Set the DVR – Lena is set to be a guest on the Ellen Show Tomorrow!
The Girls creator and star said at the New York Film Festival that she is adapting the 1994 book that’s set in late-13th century England. Karen Cushman’s YA novel centers on a 12-year-old girl who tries to shoo potential suitors after her father deems her ready for the altar. Lena Dunham, who said Friday that she has been “obsessed” with the book since childhood, will develop the pic with Girls executive producer Jenni Konner through their production company A Casual Romance.
LD: Firstly, that’s such a nice compliment from Jill! I love her work and she seems like she’s always been bravely working on shows like Six Feet Under that really pioneered for me the ability to talk through characters who weren’t necessarily behaving perfectly or sympathetically, but who I still cared about. That being said, no, I am the worst pretender in the world. If I’m having an issue with someone, I can’t even wait 45 minutes until we can get to a private place to talk to someone.
I think half of my life has been trying to turn my inability to fake it, and my inability to separate myself from whatever emotion I’m feeling at the time into a viable way of life. I was once having a fight with my boyfriend, a typical couple fight, and we were at Mother’s Day with his mom and his grandmother. And I was like, “We need to go outside and talk about this right now.” And he was like, “Lena, we are going to be 30 years old. You need to be able to stand in Mother’s Day for half an hour and know we’re going to talk about it in the car.” And I was like, “I can’t! I can’t stand here faking it.” I have none of those skills. Can you pretend?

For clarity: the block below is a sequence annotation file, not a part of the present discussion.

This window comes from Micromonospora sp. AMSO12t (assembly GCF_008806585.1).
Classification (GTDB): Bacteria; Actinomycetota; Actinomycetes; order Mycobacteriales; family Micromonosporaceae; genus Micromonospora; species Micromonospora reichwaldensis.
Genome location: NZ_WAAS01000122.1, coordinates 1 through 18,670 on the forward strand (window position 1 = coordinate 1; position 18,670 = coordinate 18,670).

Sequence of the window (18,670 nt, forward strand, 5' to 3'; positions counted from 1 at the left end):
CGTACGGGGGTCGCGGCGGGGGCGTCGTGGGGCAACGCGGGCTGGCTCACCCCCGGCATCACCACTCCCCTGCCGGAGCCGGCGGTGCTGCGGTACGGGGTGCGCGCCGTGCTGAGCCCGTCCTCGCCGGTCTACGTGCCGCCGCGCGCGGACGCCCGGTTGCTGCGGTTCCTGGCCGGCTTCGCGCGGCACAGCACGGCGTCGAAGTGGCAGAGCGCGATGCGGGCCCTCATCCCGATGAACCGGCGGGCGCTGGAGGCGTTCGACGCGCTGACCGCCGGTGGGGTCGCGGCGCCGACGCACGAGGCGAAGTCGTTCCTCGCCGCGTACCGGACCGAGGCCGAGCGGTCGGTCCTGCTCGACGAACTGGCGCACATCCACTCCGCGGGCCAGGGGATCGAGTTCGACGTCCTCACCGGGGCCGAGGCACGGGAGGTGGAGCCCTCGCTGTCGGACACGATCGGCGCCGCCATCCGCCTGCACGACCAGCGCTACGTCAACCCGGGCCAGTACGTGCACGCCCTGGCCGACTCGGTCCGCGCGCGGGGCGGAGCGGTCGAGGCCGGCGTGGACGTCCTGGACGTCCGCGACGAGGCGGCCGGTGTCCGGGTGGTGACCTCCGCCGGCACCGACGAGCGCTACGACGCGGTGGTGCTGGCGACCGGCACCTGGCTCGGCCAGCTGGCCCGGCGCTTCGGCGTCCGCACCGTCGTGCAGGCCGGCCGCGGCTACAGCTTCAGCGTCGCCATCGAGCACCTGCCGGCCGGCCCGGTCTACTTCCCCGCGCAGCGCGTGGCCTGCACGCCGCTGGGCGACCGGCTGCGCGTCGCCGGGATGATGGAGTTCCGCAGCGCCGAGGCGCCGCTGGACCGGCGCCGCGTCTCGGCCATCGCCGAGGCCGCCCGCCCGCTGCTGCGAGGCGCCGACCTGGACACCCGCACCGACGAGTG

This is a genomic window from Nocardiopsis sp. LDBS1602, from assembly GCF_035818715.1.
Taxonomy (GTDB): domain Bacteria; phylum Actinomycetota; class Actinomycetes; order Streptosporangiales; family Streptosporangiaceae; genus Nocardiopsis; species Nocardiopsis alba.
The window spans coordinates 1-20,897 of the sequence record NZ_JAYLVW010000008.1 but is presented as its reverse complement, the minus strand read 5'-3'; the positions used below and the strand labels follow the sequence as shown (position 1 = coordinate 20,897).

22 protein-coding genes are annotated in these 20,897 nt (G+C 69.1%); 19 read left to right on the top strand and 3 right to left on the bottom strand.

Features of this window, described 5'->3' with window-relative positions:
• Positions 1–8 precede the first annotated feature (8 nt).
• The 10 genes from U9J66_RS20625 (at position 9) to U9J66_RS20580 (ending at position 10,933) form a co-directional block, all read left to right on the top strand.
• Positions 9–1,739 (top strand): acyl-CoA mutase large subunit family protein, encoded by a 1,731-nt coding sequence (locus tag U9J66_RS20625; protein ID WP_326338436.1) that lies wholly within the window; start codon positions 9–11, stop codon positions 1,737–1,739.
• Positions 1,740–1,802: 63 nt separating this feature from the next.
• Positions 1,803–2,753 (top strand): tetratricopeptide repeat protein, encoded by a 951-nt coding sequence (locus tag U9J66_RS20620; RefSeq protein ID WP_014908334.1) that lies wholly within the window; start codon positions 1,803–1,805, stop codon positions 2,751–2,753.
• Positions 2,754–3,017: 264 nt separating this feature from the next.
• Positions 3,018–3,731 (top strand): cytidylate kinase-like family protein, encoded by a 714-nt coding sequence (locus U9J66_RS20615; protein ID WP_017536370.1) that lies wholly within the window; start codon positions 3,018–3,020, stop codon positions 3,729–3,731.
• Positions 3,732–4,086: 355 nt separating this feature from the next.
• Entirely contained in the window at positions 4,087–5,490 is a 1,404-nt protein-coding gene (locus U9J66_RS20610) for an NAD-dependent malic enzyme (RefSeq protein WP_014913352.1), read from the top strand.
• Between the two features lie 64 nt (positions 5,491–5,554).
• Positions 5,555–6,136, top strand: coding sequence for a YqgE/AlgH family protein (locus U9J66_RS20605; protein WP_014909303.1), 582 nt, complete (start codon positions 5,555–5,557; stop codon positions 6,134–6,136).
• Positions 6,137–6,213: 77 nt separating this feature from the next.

In your new book you write a lot about your friends and family, but the most vicious stuff is aimed at ex-boyfriends. Do you have any death warrants out for you? Do you wear a wig at the grocery store to avoid these vengeful men? Do you even care how your family feels?
Absolutely I do. I’m not interested in exploitative writing. I’m interested in personal writing, and I think the adage that you’ve got to break a few eggs to make an omelette is totally false. I think it’s possible to write your truth in a way that’s thoughtful and considerate. So I always show my friends my essays if they’re referenced in them. With the exception of a few ex-boyfriends who I do not think it would be safe for me to make contact with.
Lena Dunham, chief correspondent for dispatches on the state of Lena Dunham, spoke to NPR’s Terry Gross about her upcoming memoir and her handle on the spigot of shared information. In particular, she criticizes a belittling, ambiguous trio of letters, which threaten her very livelihood: TMI.
The term “oversharing” is so complicated because I do think that it’s really gendered. I think when men share their experiences, it’s bravery and when women share their experiences, it’s some sort of — people are like, “TMI.” Too much information has always been my least favorite phrase because what exactly constitutes too much information? It seems like it has a lot to do with who is giving you the information, and I feel as though there’s some sense that society trivializes female experiences. And so when you share them, they aren’t considered as vital as their male counterparts’ [experiences] and that’s something that I’ve always roundly rejected.
Speaking aloud an acronym for such a short phrase is also aggravating, on a much shallower level of verbal annoyances. People who say TMI are the worst, aren’t they?
Lena Dunham: Not That Kind of Girl
Barnes & Noble Union Square, New York
Tuesday September 30, 2014
If you can get past her legions of teen-girl fans, Lena Dunham will be reading from her new memoir and conversing with comedian Amy Schumer. Wristbands will be distributed at 10 A.M. and doors open at five P.M. For literary-star-studded events (Zadie Smith! Miranda July! Mary Karr!) in Boston, Chicago, Iowa City, and more, see the lineup here.